13 May 2002 | JayJay_Scotland
Not as Bad as the first 15 Minutes Lead you to Believe
While I found this suspense-thriller to be rather mediocre in many ways, I am glad to say this film did manage to keep my attention for its hour and a half or so duration.
'Tangled' was a film I had never heard of before, but rented it on the basis of a decent cast (especially Rachael Leigh Cook) and the fact there was nothing else interesting at the store which I had not seen already. It has a very low budget feel to it, as if this could really have been a made for TV movie. It's basically a fairly typical teen film; light plot, suspect acting in places, and just about entertaining enough. The film in the most part is told in flashbacks and concerns a three way relationship between friends Jenny (Cook), Alan (Rhys-Meyers) and David (Hatosy) as told by David. The film starts with Jenny and David as close friends boardering on lovers, but things take a very different and sinister turn when Alan comes on the scene. The film was very, very similar to the 1995 film 'Fear' starring Mark Wahlberg and Reese Witherspoon. In this movie Rhys-Meyers essentially plays Wahlberg's character, Cook plays Witherspoon's character, Estelle Warren plays Alyssa Milano's character and Hatosy plays a similar role to that of Witherspoon's father in Fear, though his character is more jealous than overprotective. This is a little better than 'Fear' though.
There were a number of things I liked about the film. The cinematography was nice, and also varied - both warm and vibrant early in the film and dark and cold when things take a downward turn. The way in which the events are told through flashbacks of different times and using varying amonts of colour, though not particularly original (Usual Suspects, Traffic), does at least make it intersting and a little different from the rest of its market. I also liked the fact that Rachael Leigh Cook for once plays a relitively sexy character, rather than her usual 'cute but slightly dorky' ones which have become her trademark (She's all That, All I Wanna Do, Antitrust, etc). There were a few scenes where the director tries to be a little deeper and metaphorical (e.g. kite scene, sitting on car scene, and the story about the brothers), but I felt these scenes suffered from lack of subtlety, especially the kite scene. Still, I liked the fact he tried them.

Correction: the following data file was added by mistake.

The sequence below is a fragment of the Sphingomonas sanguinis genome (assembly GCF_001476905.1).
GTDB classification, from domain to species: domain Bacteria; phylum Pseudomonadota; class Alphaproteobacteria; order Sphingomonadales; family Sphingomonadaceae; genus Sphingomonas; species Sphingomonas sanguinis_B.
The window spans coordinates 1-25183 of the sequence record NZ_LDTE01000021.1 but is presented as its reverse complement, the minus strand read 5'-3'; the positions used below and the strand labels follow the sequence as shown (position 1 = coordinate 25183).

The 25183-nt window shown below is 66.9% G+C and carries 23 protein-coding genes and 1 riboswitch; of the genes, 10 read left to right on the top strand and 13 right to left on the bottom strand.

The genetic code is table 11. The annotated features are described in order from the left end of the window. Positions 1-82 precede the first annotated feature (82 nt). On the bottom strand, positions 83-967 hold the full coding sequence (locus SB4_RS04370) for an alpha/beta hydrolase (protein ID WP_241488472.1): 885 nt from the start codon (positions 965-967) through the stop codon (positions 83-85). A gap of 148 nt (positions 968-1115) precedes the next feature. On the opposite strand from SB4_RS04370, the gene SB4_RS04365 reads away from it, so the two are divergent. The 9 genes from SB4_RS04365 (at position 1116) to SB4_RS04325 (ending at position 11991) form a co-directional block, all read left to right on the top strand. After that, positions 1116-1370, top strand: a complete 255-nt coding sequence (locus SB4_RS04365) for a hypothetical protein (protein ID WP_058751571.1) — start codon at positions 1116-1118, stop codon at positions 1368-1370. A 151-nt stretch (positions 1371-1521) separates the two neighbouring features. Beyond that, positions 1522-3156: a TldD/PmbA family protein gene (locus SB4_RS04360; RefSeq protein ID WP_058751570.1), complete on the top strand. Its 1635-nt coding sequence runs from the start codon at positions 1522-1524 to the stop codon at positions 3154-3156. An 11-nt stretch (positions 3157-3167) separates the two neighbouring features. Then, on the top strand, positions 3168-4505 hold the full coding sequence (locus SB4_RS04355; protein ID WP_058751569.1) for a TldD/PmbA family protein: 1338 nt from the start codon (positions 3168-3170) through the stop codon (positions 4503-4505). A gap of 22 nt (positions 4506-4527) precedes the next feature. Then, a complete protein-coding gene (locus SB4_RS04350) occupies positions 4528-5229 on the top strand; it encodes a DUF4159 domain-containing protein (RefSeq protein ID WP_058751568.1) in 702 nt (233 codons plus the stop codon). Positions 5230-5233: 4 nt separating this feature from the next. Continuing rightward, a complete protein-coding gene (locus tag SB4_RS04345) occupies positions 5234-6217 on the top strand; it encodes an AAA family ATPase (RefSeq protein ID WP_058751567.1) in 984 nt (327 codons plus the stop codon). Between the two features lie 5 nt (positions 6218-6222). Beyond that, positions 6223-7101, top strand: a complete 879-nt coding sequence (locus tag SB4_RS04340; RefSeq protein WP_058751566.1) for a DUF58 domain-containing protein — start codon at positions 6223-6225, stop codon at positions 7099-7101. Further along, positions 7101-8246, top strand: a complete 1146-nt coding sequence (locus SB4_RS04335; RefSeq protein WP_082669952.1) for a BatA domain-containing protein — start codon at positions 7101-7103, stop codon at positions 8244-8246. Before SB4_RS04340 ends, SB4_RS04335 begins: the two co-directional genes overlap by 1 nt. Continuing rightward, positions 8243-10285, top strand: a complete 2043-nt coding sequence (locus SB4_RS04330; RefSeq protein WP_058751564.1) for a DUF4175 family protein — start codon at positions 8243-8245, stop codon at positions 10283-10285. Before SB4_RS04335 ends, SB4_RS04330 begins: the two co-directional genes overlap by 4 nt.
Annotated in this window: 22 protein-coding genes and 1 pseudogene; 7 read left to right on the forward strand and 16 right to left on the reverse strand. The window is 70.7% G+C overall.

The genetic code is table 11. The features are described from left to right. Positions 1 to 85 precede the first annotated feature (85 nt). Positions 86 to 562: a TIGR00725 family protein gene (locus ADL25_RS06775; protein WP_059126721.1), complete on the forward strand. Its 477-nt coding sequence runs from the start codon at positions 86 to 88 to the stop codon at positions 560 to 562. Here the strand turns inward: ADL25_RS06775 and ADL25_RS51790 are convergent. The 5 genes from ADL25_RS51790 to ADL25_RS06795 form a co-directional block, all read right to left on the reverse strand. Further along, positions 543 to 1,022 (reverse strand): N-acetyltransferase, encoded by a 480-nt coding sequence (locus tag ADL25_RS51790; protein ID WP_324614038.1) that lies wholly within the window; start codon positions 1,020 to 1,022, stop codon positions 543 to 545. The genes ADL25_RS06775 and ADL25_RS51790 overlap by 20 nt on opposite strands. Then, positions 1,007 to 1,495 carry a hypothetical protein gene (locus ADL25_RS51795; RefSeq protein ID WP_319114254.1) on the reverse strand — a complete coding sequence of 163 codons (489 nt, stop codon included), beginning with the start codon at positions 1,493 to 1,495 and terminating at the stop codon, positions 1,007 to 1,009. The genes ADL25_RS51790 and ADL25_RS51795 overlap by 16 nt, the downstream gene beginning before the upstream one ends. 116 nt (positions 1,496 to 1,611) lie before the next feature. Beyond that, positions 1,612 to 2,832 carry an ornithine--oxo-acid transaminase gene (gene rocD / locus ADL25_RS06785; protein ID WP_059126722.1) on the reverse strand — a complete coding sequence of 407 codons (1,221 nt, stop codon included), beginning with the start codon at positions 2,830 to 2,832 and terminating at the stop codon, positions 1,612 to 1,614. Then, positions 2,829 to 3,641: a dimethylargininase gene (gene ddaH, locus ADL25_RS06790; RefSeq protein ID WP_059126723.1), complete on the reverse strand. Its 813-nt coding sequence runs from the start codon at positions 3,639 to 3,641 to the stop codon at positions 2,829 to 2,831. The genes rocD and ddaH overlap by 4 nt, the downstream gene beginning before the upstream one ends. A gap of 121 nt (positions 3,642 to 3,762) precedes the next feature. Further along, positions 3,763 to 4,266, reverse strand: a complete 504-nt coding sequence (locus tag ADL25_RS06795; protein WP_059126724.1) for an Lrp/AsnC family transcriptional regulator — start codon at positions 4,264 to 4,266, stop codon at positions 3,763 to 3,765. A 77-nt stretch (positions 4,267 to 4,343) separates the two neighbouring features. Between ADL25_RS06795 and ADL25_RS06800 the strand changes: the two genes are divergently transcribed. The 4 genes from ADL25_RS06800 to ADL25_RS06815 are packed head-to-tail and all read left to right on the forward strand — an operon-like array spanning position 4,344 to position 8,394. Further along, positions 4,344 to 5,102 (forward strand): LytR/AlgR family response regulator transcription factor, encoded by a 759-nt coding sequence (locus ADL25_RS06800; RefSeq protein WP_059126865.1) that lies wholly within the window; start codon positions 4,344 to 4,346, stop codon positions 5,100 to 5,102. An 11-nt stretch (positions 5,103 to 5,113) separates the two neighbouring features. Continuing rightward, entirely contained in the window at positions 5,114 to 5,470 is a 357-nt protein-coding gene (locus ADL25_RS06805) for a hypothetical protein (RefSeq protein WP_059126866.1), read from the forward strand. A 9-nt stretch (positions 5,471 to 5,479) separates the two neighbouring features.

I do have a number of critisisms though. Firstly, the plot can be a little slow at times which may not be to everyones tastes. Secondly, while the acting in the most part was OK, there were a few times (e.g. Cook's 'shocked and surprised' face in the first 10 minutes) which left me and the guys I was watching it with chuckling. Also the 'twist' ending is very predictable, and we had the whole second half of the movie figured out within the first twenty minutes. Still, theres at least a sense of contentment when things come together on screen how you predicted them.
Overall this is a mixed bag and not bad for a 1st time directorial effort - a mediocre but interesting suspense thriller which is worth a watch if you see it on TV.